Circuit Court judge allows lawsuit over two Siesta Key hotels to move forward; reaffirms denial of County’s motion to dismiss case
December 2, 2022 —
On November 28, 12th Circuit Court Judge Stephen Walker again denied Sarasota County’s motion to dismiss the lawsuit over the County Commission’s approval of two hotels on Siesta Key.
“In his order Judge Walker pointed out that, in Count I, the plaintiffs alleged that, by amending the UDC, the County Commission allowed “what was previously forbidden” under the Comprehensive Plan, “without following the procedural requirements of the County Charter and [Section 163.3184 of the Florida Statues] for the adoption of a plan amendment.” On that basis, he found that the plaintiffs had sufficiently alleged a claim that the court should consider,” according to the Sarasota News Leader.
For full story, read Sarasota News Leader, December 1, 2022, Rachel Brown Hackney: Circuit Court judge again denies county’s attempt to dismiss lawsuit over two Siesta Key hotels and he reinstates one part of complaint
Following are David Smolker, Esq. (lawyer for Rob Sax, Marina Del Sol Condominium and 222 Beach Road Owners associations) comments on Judge Walker’s recent order.
“IN THE CIRCUIT COURT OF THE TWELFTH JUDICIAL CIRCUIT IN AND FOR SARASOTA COUNTY, FLORIDA
CASE NO. 2021 CA 5582
David Smolker, Esq. Comments on Judge Walker’s
ORDER (1) GRANTING MOTION FOR RECONSIDERATION AND FOR CLARIFICATION AND (2) IN PART GRANTING AND DENYING MOTION TO DISMISS
The Ordinance and special exceptions violate FLUE Policies 2.9.1 and 2.9.2 of the Future Land Use Element of the County’s Comprehensive Plan. These policies incorporate by reference the County’s zoning and other regulations existing as of March 13, 1989. The March 13, 1989, regulations prohibit special exceptions for hotel uses on CG zoned property on Siesta Key. Amendment of Policies 2.9.1 and 2.9.2 by supermajority vote of the BOCC was a mandatory condition precedent to the effectiveness of these zoning changes under section 163.3184, Florida Statutes, and the County’s charter. The County failed to amend Policies 2.9.1 and 2.9.2 to allow for the hotels it approved.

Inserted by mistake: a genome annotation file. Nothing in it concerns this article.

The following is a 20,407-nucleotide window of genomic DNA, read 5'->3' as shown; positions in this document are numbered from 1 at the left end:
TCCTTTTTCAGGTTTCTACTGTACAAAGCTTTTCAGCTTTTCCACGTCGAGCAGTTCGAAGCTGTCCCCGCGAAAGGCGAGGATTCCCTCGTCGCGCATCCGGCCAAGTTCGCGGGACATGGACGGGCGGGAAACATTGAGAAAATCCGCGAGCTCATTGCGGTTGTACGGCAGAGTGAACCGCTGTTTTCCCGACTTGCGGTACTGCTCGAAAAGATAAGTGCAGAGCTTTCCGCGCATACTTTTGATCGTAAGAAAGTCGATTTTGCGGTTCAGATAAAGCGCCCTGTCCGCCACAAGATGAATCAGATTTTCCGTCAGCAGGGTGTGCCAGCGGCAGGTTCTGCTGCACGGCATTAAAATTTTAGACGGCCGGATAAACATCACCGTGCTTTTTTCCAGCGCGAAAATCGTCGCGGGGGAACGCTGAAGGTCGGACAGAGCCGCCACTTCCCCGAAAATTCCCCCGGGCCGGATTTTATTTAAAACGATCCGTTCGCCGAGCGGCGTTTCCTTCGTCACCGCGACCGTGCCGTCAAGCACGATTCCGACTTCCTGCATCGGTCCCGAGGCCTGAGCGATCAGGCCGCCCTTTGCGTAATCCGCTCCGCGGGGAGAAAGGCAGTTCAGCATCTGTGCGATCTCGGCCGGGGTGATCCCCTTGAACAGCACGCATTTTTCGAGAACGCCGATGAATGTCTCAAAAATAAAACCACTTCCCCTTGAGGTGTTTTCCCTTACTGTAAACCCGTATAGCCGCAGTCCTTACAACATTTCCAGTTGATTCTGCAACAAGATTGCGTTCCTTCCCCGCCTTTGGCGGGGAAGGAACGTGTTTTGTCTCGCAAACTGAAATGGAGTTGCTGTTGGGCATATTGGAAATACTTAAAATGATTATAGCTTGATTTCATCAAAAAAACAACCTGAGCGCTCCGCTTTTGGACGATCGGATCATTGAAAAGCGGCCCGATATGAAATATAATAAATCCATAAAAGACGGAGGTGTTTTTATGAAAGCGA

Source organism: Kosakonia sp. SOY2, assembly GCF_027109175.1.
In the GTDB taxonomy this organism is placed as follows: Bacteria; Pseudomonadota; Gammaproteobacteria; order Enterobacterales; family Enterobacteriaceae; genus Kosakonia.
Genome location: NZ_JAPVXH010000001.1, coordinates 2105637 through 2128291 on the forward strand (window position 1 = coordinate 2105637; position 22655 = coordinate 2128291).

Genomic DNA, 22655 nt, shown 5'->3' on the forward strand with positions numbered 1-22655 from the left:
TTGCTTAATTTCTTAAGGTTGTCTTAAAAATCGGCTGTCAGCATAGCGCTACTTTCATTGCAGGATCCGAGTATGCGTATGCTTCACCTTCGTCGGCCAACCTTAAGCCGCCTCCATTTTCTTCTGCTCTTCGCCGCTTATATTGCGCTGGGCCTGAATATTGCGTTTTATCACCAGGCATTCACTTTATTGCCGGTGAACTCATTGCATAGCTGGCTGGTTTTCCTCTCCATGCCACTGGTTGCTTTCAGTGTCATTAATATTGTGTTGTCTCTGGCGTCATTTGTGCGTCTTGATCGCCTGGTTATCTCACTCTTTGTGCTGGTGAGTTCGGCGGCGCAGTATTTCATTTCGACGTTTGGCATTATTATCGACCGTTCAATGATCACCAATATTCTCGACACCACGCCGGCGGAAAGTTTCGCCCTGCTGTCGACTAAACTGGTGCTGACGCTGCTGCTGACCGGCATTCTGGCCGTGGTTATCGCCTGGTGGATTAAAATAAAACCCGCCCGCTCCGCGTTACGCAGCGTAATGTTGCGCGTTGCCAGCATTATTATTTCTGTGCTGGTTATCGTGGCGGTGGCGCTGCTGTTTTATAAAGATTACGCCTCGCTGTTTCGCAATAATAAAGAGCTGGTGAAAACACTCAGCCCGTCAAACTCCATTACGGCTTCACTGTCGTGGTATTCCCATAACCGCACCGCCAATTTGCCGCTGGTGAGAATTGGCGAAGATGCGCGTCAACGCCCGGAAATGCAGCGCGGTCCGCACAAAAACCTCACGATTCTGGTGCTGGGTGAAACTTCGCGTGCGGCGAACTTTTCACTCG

Plaintiffs sought declaration as to whether these BOCC actions are unauthorized, ultra vires and void, and of no legal force and effect because they: (1) violate section 163.3184, Florida Statutes (a general law prescribing the mandatory procedure for increasing the density and intensity of use set forth in the Future Land Use Element of the County’s Comprehensive Plan); (2) violate Article VIII, Section 1 of the Florida Constitution and section 125.01(1), Florida Statutes (limiting the County’s authority to that not inconsistent with general law) (3) violate Article II, Section 2.2A(1) of the Sarasota County Charter (requiring a supermajority vote of the BOCC to approve a plan amendment increasing the density and intensity of such land use).
The County moved to dismiss the lawsuit claiming that the challenge to the Ordinance had to be pursued administratively before the State of Florida and that the challenge to the special exceptions had to be brought as part of a comprehensive plan consistency suit under section 163.3215, Florida Statutes (which potentially could expose the plaintiffs to having to pay the County lawyers’ fees).
The Court initially agreed with the County. However, the plaintiffs moved for reconsideration by the Court and the court agreed with the plaintiffs and entered an order allowing the Ordinance to be challenged as being void without having to pursue the State administrative route and the special exceptions could be challenged without having to pursue a consistency challenge under section 163.3215.”
David Smolker, Esq. December 1, 2022